Why one-sentence summaries are the best.
As I mentioned a while ago, I have become, over the last several months, a fan of one-sentence summaries. Basically, you are to summerize what you have written in one sentence.
First, some guidelines.
- It can only be about 20 words long.
- It cannot contain any character names.
- It has to give a true overview of a story (or paper. I have been using this with research papers as well.) So in other words, you can’t say you’re paper is on abortion’s medical complications when it’s really more a persuasive piece explaining why abortion’s dangers have never really been researched.
- If you have more than one character, write an overall summary for the novel, and then another summary for each character.
I have done this, and it was actually a lot of work. So why would you want to all that hard work? I shall tell you.
1) It gives you direction in editing. If you have that summary in the back of your mind, you’ll be able realize what can be deleted and what you can keep. If you are only kinda sure, you still might need something kept.
2) It tell you when to stop. Oftentimes, newer writers go on longer than they need to, and the end stuff is all boring drivel.
For example: In Shad, my one-sentence summary is along the lines of, “A talented pilot tries to escape his life of condemnation after rescuing a doctor.” So based on this, he needs to leave his current life and settle down somewhere else for the story to be complete. However, and I can’t include this all in my sentence, in order do that he needs to race a big race and win it.
What if I just made my sentence along the lines of, “A talented pilot decides to compete in the most prestigious race in hopes of escaping his criminal background.” Based on this, when he crosses the finish line on the race, he should have just one more chapter to tie everything up. Instead, I have closer to four. Why? Various reasons along the lines of him telling me so, but more than that, the story isn’t done, because the story is truly about what I said earlier–him finding a new life away from criminals.
3) It tells you what to include in your introduction. This is more for formal writing and short stories. Both of these need the plot, or direction of the story told quickly. If you know what your story really is about through the one-sentence summary, then you’ll know what to say in your first page or so, in order to tell your reader what direction the story will take.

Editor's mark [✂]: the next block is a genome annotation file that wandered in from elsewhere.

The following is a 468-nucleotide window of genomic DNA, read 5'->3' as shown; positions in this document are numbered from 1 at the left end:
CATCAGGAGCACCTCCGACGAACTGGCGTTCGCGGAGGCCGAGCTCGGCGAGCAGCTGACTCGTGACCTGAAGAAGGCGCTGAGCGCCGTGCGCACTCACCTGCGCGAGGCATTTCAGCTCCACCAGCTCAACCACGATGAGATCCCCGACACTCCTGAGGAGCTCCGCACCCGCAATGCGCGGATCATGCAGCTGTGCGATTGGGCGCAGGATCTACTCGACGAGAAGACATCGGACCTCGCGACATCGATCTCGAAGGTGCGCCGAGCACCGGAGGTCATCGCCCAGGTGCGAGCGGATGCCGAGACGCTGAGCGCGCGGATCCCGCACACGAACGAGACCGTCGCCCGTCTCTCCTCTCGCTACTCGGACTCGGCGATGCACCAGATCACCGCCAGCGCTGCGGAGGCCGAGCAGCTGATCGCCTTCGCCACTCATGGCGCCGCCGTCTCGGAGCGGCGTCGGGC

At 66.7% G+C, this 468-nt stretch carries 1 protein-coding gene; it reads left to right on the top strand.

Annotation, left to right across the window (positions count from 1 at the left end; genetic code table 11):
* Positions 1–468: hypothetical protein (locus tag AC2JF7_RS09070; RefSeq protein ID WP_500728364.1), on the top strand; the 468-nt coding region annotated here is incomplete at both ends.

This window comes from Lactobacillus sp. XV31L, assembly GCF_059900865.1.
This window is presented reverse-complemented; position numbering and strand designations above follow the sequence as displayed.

Example (again. I know. You can skip over it if you’re bored. :)): I’m writing story about mermaids, which I’m hoping to post shortly. (maybe by Thanksgiving.) Unfortunately, I didn’t write a one-sentence summery about this story but the plot focuses around the disappearances of Adamah’s, false alarms, who’s doing it, why, and the results of knowing that answer. But in order to make it so you can understand this background, I couldn’t have it start where I needed to. This informal, vital information, came much too late for the reader to understand it. Thus, I needed to make a new introduction, and it worked quite fine.
4) It makes sure that everything stops together. This goes back to number 2, butt the idea is that if you have summary, then you don’t leak the substory over onto the ending of the real story. Trust me–this is really important.
5) It helps other people edit your story. I work in the writing center at my school, so when students need help with editing their papers. they come to me. Oftentimes, I ask them what the paper is about. If they give me an answer along the lines of, “Well, it’s kinda a reaction paper about the education of athletic trainers and, yeah, that’s it.” it’s a lot harder for me to edit it than when you say, “It is a reaction paper of the educational requirements for an athletic trainer.” Make sense?
So that’s about all there is. I really do encourage you to consider trying to do one sentence summaries for your writing assignments. They have proved to be very helpful.